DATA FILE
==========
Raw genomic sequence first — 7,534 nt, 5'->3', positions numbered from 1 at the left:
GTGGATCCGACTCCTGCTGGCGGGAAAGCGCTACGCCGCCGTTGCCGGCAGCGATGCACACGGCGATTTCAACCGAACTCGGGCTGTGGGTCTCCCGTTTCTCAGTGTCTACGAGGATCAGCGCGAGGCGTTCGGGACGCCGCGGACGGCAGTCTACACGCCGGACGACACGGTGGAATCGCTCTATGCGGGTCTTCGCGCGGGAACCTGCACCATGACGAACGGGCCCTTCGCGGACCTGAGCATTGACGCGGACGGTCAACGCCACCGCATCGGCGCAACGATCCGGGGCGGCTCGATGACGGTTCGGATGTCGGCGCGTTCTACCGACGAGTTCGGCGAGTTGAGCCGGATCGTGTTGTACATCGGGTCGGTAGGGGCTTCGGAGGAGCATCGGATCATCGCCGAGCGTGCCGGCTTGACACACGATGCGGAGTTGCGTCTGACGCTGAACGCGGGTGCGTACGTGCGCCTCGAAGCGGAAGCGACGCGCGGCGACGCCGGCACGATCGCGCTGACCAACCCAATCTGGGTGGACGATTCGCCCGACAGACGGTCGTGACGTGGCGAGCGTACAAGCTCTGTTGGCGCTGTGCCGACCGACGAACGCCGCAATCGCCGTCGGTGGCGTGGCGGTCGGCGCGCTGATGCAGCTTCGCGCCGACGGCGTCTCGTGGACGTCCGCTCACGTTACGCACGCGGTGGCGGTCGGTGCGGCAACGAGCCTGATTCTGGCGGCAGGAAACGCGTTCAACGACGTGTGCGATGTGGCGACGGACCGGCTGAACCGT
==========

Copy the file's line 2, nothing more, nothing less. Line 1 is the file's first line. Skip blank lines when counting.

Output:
GTGGATCCGACTCCTGCTGGCGGGAAAGCGCTACGCCGCCGTTGCCGGCAGCGATGCACACGGCGATTTCAACCGAACTCGGGCTGTGGGTCTCCCGTTTCTCAGTGTCTACGAGGATCAGCGCGAGGCGTTCGGGACGCCGCGGACGGCAGTCTACACGCCGGACGACACGGTGGAATCGCTCTATGCGGGTCTTCGCGCGGGAACCTGCACCATGACGAACGGGCCCTTCGCGGACCTGAGCATTGACGCGGACGGTCAACGCCACCGCATCGGCGCAACGATCCGGGGCGGCTCGATGACGGTTCGGATGTCGGCGCGTTCTACCGACGAGTTCGGCGAGTTGAGCCGGATCGTGTTGTACATCGGGTCGGTAGGGGCTTCGGAGGAGCATCGGATCATCGCCGAGCGTGCCGGCTTGACACACGATGCGGAGTTGCGTCTGACGCTGAACGCGGGTGCGTACGTGCGCCTCGAAGCGGAAGCGACGCGCGGCGACGCCGGCACGATCGCGCTGACCAACCCAATCTGGGTGGACGATTCGCCCGACAGACGGTCGTGACGTGGCGAGCGTACAAGCTCTGTTGGCGCTGTGCCGACCGACGAACGCCGCAATCGCCGTCGGTGGCGTGGCGGTCGGCGCGCTGATGCAGCTTCGCGCCGACGGCGTCTCGTGGACGTCCGCTCACGTTACGCACGCGGTGGCGGTCGGTGCGGCAACGAGCCTGATTCTGGCGGCAGGAAACGCGTTCAACGACGTGTGCGATGTGGCGACGGACCGGCTGAACCGT